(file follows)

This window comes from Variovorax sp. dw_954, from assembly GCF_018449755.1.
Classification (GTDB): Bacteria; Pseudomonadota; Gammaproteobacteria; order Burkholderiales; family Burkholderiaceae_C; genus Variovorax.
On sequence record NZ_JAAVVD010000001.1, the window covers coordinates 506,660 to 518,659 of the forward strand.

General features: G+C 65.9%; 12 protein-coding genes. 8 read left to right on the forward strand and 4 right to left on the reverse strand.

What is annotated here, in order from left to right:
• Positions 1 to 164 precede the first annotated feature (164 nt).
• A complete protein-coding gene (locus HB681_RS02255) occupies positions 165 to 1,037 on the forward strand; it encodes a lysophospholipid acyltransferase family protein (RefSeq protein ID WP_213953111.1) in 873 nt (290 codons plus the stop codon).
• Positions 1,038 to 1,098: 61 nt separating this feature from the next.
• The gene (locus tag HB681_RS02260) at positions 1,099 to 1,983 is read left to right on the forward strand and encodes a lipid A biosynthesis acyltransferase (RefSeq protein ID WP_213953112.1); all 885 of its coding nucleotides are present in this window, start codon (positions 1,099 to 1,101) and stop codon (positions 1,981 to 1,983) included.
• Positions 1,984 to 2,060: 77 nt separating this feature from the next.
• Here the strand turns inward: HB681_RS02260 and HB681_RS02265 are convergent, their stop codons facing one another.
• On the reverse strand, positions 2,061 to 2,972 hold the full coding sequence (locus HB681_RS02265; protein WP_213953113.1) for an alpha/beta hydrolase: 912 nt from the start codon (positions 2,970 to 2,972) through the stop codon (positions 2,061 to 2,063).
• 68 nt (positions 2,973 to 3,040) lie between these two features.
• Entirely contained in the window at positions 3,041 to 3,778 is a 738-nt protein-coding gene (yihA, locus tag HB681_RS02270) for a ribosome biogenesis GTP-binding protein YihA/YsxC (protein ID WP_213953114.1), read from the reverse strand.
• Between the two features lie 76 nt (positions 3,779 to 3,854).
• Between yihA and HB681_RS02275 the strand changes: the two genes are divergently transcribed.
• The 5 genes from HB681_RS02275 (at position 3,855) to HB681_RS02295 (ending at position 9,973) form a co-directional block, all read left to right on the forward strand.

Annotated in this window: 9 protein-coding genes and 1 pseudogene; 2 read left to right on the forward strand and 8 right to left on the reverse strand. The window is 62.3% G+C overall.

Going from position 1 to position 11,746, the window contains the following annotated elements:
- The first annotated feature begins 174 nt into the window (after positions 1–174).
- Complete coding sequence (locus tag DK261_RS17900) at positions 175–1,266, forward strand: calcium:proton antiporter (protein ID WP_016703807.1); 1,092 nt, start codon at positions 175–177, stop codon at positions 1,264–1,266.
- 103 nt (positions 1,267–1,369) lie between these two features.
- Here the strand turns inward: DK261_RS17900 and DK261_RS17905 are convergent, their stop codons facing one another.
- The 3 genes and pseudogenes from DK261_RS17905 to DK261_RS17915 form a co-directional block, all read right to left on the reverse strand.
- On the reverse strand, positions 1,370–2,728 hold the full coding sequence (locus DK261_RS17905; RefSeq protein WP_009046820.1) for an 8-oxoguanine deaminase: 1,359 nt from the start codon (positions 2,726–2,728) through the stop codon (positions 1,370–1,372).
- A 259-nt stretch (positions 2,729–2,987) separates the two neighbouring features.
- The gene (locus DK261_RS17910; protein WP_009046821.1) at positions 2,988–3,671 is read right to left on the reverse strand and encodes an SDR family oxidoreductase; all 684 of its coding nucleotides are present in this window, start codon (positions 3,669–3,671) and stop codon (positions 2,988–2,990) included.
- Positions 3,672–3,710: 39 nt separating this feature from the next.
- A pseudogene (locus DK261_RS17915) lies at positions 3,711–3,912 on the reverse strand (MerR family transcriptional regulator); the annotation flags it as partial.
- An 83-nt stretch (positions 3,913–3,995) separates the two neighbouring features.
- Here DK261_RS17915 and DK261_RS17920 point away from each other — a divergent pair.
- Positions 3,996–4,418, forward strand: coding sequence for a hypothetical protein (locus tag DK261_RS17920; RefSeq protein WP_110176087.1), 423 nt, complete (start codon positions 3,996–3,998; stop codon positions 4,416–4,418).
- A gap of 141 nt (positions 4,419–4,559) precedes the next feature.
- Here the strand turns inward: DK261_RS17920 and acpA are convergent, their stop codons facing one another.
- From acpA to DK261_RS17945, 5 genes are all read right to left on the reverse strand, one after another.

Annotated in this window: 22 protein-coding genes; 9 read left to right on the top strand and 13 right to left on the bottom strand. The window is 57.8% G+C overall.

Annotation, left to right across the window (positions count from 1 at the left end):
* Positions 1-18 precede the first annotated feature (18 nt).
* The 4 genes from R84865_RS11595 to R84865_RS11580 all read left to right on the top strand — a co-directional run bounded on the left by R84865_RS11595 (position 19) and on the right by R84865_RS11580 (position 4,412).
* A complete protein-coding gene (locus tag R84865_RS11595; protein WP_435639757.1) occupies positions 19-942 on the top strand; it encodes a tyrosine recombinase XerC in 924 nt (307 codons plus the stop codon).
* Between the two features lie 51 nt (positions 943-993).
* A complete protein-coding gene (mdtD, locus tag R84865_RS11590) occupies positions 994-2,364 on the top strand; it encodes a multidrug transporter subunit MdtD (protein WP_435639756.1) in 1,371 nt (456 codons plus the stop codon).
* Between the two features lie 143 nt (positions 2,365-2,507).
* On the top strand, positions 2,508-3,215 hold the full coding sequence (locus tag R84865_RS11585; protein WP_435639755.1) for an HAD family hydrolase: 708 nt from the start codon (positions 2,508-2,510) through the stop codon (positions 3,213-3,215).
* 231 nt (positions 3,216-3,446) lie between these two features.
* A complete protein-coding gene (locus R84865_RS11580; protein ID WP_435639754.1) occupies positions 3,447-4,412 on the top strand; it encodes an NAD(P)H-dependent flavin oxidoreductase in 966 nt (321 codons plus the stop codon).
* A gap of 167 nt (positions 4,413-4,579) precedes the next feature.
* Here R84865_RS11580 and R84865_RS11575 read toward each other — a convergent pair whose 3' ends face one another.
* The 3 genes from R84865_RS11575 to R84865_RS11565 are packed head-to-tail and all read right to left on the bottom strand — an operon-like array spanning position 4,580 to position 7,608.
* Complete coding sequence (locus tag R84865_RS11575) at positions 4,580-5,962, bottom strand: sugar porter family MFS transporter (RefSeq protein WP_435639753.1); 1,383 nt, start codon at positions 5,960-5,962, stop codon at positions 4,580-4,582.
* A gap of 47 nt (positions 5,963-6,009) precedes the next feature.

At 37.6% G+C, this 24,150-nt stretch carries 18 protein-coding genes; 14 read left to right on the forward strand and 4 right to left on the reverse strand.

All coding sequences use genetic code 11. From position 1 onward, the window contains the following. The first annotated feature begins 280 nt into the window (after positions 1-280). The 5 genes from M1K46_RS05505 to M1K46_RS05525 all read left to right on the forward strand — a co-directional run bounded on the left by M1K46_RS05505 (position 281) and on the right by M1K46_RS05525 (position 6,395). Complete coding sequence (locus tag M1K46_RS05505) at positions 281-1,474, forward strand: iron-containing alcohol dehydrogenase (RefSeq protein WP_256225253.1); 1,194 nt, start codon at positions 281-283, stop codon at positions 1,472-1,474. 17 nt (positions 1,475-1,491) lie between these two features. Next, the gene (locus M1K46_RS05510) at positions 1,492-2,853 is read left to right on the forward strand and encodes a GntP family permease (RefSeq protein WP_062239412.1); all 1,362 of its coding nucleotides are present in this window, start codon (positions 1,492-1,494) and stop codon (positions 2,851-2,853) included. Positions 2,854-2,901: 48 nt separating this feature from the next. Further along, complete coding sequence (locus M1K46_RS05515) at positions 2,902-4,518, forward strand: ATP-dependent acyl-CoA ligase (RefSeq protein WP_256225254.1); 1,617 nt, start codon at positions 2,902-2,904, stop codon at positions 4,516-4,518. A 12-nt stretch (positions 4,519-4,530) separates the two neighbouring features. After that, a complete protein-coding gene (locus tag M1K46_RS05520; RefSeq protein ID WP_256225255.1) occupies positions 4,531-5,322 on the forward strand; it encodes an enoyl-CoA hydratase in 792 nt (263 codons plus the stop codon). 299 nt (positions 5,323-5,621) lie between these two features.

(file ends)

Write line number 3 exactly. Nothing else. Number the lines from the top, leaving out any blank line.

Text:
On sequence record NZ_JAAVVD010000001.1, the window covers coordinates 506,660 to 518,659 of the forward strand.